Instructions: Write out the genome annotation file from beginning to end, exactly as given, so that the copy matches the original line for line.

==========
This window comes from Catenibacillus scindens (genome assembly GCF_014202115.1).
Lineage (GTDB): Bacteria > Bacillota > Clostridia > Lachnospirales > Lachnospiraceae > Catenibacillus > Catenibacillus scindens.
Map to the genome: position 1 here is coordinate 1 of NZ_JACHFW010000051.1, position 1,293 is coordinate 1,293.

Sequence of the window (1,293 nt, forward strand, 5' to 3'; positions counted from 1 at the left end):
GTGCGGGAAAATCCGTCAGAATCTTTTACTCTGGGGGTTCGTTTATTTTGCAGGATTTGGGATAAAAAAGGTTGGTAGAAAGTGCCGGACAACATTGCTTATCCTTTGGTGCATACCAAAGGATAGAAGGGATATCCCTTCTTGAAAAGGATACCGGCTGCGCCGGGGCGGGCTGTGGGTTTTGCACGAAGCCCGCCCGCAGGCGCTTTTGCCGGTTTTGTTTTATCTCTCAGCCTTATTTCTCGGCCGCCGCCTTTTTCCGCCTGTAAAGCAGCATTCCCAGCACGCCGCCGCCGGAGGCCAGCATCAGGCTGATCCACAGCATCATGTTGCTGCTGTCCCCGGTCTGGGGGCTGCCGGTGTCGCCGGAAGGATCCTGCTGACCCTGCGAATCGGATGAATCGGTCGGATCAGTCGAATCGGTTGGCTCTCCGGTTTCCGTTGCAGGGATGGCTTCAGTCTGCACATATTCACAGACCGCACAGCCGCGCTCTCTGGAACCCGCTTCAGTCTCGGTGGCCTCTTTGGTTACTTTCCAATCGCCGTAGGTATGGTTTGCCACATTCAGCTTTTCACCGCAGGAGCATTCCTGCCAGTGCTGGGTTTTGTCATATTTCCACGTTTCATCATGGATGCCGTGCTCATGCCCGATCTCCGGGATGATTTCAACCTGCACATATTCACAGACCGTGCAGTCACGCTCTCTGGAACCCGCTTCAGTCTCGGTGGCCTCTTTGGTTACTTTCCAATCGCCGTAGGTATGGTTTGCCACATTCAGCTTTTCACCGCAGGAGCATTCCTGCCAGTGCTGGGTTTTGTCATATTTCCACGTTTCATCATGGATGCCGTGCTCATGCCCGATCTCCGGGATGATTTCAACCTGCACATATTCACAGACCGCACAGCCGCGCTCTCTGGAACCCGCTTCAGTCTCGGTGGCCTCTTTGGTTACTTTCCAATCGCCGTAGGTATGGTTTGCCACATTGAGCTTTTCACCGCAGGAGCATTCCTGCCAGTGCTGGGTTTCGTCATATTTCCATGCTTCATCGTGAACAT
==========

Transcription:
This window comes from Catenibacillus scindens (genome assembly GCF_014202115.1).
Lineage (GTDB): Bacteria > Bacillota > Clostridia > Lachnospirales > Lachnospiraceae > Catenibacillus > Catenibacillus scindens.
Map to the genome: position 1 here is coordinate 1 of NZ_JACHFW010000051.1, position 1,293 is coordinate 1,293.

Sequence of the window (1,293 nt, forward strand, 5' to 3'; positions counted from 1 at the left end):
GTGCGGGAAAATCCGTCAGAATCTTTTACTCTGGGGGTTCGTTTATTTTGCAGGATTTGGGATAAAAAAGGTTGGTAGAAAGTGCCGGACAACATTGCTTATCCTTTGGTGCATACCAAAGGATAGAAGGGATATCCCTTCTTGAAAAGGATACCGGCTGCGCCGGGGCGGGCTGTGGGTTTTGCACGAAGCCCGCCCGCAGGCGCTTTTGCCGGTTTTGTTTTATCTCTCAGCCTTATTTCTCGGCCGCCGCCTTTTTCCGCCTGTAAAGCAGCATTCCCAGCACGCCGCCGCCGGAGGCCAGCATCAGGCTGATCCACAGCATCATGTTGCTGCTGTCCCCGGTCTGGGGGCTGCCGGTGTCGCCGGAAGGATCCTGCTGACCCTGCGAATCGGATGAATCGGTCGGATCAGTCGAATCGGTTGGCTCTCCGGTTTCCGTTGCAGGGATGGCTTCAGTCTGCACATATTCACAGACCGCACAGCCGCGCTCTCTGGAACCCGCTTCAGTCTCGGTGGCCTCTTTGGTTACTTTCCAATCGCCGTAGGTATGGTTTGCCACATTCAGCTTTTCACCGCAGGAGCATTCCTGCCAGTGCTGGGTTTTGTCATATTTCCACGTTTCATCATGGATGCCGTGCTCATGCCCGATCTCCGGGATGATTTCAACCTGCACATATTCACAGACCGTGCAGTCACGCTCTCTGGAACCCGCTTCAGTCTCGGTGGCCTCTTTGGTTACTTTCCAATCGCCGTAGGTATGGTTTGCCACATTCAGCTTTTCACCGCAGGAGCATTCCTGCCAGTGCTGGGTTTTGTCATATTTCCACGTTTCATCATGGATGCCGTGCTCATGCCCGATCTCCGGGATGATTTCAACCTGCACATATTCACAGACCGCACAGCCGCGCTCTCTGGAACCCGCTTCAGTCTCGGTGGCCTCTTTGGTTACTTTCCAATCGCCGTAGGTATGGTTTGCCACATTGAGCTTTTCACCGCAGGAGCATTCCTGCCAGTGCTGGGTTTCGTCATATTTCCATGCTTCATCGTGAACAT